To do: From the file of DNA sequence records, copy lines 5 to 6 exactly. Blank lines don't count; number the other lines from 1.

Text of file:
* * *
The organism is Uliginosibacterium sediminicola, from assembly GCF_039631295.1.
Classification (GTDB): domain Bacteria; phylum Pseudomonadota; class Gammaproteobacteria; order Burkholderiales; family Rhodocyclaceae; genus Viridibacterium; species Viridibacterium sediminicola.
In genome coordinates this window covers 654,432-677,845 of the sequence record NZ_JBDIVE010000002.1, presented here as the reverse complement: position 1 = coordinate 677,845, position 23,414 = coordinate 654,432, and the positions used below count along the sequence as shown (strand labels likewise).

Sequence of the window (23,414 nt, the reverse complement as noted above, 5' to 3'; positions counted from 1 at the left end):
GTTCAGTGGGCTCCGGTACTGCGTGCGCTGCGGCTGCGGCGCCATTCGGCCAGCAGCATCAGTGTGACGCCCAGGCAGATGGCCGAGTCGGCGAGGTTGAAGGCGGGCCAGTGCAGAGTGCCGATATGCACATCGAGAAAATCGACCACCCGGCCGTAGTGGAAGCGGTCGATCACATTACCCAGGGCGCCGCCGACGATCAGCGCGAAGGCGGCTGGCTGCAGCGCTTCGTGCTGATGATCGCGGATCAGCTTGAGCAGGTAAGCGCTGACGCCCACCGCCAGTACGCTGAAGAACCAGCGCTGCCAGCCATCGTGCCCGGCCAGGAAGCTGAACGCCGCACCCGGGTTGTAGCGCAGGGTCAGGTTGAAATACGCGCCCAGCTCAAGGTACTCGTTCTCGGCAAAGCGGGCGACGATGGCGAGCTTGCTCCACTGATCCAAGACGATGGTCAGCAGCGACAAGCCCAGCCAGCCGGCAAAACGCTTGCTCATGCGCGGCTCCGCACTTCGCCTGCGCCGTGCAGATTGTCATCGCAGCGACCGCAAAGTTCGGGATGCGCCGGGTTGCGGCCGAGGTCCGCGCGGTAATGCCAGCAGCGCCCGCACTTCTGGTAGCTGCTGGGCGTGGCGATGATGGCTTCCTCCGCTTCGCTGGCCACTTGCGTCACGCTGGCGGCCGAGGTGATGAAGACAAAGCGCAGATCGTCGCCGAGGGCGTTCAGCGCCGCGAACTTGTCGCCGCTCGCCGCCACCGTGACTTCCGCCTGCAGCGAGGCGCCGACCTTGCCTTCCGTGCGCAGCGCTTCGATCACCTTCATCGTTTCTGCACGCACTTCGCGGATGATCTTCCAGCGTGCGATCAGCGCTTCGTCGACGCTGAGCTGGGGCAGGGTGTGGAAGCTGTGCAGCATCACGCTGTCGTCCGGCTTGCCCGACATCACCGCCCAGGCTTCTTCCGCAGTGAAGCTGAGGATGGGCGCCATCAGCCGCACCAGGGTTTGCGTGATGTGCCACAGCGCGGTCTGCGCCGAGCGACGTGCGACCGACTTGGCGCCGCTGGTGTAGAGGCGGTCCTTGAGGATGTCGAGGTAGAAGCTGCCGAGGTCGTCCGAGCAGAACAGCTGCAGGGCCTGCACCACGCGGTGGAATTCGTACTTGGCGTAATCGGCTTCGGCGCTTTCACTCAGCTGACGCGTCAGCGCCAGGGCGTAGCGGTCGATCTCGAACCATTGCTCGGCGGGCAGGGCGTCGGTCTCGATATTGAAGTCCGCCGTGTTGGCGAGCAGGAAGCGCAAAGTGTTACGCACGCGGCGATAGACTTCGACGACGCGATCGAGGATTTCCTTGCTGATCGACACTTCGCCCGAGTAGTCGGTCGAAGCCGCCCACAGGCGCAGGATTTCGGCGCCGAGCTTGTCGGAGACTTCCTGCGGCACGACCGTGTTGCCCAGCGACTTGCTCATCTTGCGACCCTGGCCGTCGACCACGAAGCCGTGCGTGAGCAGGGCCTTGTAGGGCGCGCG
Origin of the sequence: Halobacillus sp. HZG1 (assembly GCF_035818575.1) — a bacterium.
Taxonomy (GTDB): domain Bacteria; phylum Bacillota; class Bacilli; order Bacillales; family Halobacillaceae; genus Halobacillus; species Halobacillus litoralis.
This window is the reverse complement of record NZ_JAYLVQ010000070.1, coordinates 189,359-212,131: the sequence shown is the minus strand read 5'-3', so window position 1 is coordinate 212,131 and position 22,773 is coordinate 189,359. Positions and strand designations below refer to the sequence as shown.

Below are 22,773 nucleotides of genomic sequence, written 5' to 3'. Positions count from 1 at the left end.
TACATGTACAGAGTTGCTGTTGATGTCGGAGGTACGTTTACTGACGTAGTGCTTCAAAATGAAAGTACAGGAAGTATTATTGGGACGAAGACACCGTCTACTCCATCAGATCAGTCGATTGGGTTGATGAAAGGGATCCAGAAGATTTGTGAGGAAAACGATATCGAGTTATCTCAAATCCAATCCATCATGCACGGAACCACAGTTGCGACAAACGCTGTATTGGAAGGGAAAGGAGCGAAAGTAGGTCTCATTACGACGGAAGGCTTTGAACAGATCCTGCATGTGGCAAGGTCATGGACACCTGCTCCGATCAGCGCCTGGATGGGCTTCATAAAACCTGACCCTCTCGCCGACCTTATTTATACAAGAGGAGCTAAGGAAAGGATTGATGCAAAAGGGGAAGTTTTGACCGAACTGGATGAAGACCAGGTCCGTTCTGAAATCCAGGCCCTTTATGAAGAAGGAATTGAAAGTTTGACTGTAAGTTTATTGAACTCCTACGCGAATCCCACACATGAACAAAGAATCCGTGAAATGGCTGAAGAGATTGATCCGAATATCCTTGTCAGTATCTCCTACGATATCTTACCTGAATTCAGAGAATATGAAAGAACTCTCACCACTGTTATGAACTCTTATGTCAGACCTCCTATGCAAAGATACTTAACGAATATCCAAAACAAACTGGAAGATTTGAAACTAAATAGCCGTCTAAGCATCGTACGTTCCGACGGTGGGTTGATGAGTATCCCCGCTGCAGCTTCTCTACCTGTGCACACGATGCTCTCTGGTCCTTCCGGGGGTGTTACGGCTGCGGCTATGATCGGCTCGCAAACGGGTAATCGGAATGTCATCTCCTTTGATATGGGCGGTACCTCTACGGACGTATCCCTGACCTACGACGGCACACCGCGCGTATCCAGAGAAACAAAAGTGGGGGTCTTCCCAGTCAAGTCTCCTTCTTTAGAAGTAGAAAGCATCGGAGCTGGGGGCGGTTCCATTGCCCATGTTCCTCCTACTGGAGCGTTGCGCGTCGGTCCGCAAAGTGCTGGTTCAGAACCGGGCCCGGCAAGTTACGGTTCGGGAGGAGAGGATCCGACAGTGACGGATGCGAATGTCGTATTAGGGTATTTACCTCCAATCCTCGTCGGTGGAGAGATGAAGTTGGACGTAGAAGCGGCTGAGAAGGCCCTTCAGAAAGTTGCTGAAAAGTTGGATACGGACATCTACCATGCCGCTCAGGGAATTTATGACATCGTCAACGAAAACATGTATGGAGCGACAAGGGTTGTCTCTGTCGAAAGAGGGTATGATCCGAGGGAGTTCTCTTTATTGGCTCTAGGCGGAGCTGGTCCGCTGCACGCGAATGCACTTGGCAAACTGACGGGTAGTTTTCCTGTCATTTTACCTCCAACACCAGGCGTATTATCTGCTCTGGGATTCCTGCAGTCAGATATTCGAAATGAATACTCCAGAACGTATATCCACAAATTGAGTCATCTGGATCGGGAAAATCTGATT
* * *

GTTCAGTGGGCTCCGGTACTGCGTGCGCTGCGGCTGCGGCGCCATTCGGCCAGCAGCATCAGTGTGACGCCCAGGCAGATGGCCGAGTCGGCGAGGTTGAAGGCGGGCCAGTGCAGAGTGCCGATATGCACATCGAGAAAATCGACCACCCGGCCGTAGTGGAAGCGGTCGATCACATTACCCAGGGCGCCGCCGACGATCAGCGCGAAGGCGGCTGGCTGCAGCGCTTCGTGCTGATGATCGCGGATCAGCTTGAGCAGGTAAGCGCTGACGCCCACCGCCAGTACGCTGAAGAACCAGCGCTGCCAGCCATCGTGCCCGGCCAGGAAGCTGAACGCCGCACCCGGGTTGTAGCGCAGGGTCAGGTTGAAATACGCGCCCAGCTCAAGGTACTCGTTCTCGGCAAAGCGGGCGACGATGGCGAGCTTGCTCCACTGATCCAAGACGATGGTCAGCAGCGACAAGCCCAGCCAGCCGGCAAAACGCTTGCTCATGCGCGGCTCCGCACTTCGCCTGCGCCGTGCAGATTGTCATCGCAGCGACCGCAAAGTTCGGGATGCGCCGGGTTGCGGCCGAGGTCCGCGCGGTAATGCCAGCAGCGCCCGCACTTCTGGTAGCTGCTGGGCGTGGCGATGATGGCTTCCTCCGCTTCGCTGGCCACTTGCGTCACGCTGGCGGCCGAGGTGATGAAGACAAAGCGCAGATCGTCGCCGAGGGCGTTCAGCGCCGCGAACTTGTCGCCGCTCGCCGCCACCGTGACTTCCGCCTGCAGCGAGGCGCCGACCTTGCCTTCCGTGCGCAGCGCTTCGATCACCTTCATCGTTTCTGCACGCACTTCGCGGATGATCTTCCAGCGTGCGATCAGCGCTTCGTCGACGCTGAGCTGGGGCAGGGTGTGGAAGCTGTGCAGCATCACGCTGTCGTCCGGCTTGCCCGACATCACCGCCCAGGCTTCTTCCGCAGTGAAGCTGAGGATGGGCGCCATCAGCCGCACCAGGGTTTGCGTGATGTGCCACAGCGCGGTCTGCGCCGAGCGACGTGCGACCGACTTGGCGCCGCTGGTGTAGAGGCGGTCCTTGAGGATGTCGAGGTAGAAGCTGCCGAGGTCGTCCGAGCAGAACAGCTGCAGGGCCTGCACCACGCGGTGGAATTCGTACTTGGCGTAATCGGCTTCGGCGCTTTCACTCAGCTGACGCGTCAGCGCCAGGGCGTAGCGGTCGATCTCGAACCATTGCTCGGCGGGCAGGGCGTCGGTCTCGATATTGAAGTCCGCCGTGTTGGCGAGCAGGAAGCGCAAAGTGTTACGCACGCGGCGATAGACTTCGACGACGCGATCGAGGATTTCCTTGCTGATCGACACTTCGCCCGAGTAGTCGGTCGAAGCCGCCCACAGGCGCAGGATTTCGGCGCCGAGCTTGTCGGAGACTTCCTGCGGCACGACCGTGTTGCCCAGCGACTTGCTCATCTTGCGACCCTGGCCGTCGACCACGAAGCCGTGCGTGAGCAGGGCCTTGTAGGGCGCGCG
Origin of the sequence: Halobacillus sp. HZG1 (assembly GCF_035818575.1) — a bacterium.